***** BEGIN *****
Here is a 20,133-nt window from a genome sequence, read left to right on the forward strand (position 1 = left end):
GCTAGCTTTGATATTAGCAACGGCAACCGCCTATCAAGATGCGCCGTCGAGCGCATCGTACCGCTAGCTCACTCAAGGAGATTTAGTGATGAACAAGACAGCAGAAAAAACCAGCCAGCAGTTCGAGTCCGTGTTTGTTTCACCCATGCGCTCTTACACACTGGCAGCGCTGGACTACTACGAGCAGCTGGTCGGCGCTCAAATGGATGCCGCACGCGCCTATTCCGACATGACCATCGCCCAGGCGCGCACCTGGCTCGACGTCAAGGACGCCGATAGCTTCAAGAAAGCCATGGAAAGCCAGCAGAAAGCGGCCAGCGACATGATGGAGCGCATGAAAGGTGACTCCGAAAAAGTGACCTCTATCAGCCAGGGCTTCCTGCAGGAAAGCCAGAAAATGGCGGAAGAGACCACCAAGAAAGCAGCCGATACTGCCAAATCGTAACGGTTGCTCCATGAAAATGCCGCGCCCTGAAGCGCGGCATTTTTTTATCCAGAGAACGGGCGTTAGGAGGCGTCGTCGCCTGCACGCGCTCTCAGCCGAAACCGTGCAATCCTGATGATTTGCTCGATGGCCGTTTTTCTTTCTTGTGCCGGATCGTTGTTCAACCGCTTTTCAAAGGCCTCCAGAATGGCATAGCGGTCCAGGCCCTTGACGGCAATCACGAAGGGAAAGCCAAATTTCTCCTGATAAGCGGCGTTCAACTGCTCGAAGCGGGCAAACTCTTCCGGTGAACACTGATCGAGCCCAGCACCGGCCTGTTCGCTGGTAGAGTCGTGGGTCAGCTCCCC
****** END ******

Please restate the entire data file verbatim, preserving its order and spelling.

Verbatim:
Here is a 20,133-nt window from a genome sequence, read left to right on the forward strand (position 1 = left end):
GCTAGCTTTGATATTAGCAACGGCAACCGCCTATCAAGATGCGCCGTCGAGCGCATCGTACCGCTAGCTCACTCAAGGAGATTTAGTGATGAACAAGACAGCAGAAAAAACCAGCCAGCAGTTCGAGTCCGTGTTTGTTTCACCCATGCGCTCTTACACACTGGCAGCGCTGGACTACTACGAGCAGCTGGTCGGCGCTCAAATGGATGCCGCACGCGCCTATTCCGACATGACCATCGCCCAGGCGCGCACCTGGCTCGACGTCAAGGACGCCGATAGCTTCAAGAAAGCCATGGAAAGCCAGCAGAAAGCGGCCAGCGACATGATGGAGCGCATGAAAGGTGACTCCGAAAAAGTGACCTCTATCAGCCAGGGCTTCCTGCAGGAAAGCCAGAAAATGGCGGAAGAGACCACCAAGAAAGCAGCCGATACTGCCAAATCGTAACGGTTGCTCCATGAAAATGCCGCGCCCTGAAGCGCGGCATTTTTTTATCCAGAGAACGGGCGTTAGGAGGCGTCGTCGCCTGCACGCGCTCTCAGCCGAAACCGTGCAATCCTGATGATTTGCTCGATGGCCGTTTTTCTTTCTTGTGCCGGATCGTTGTTCAACCGCTTTTCAAAGGCCTCCAGAATGGCATAGCGGTCCAGGCCCTTGACGGCAATCACGAAGGGAAAGCCAAATTTCTCCTGATAAGCGGCGTTCAACTGCTCGAAGCGGGCAAACTCTTCCGGTGAACACTGATCGAGCCCAGCACCGGCCTGTTCGCTGGTAGAGTCGTGGGTCAGCTCCCC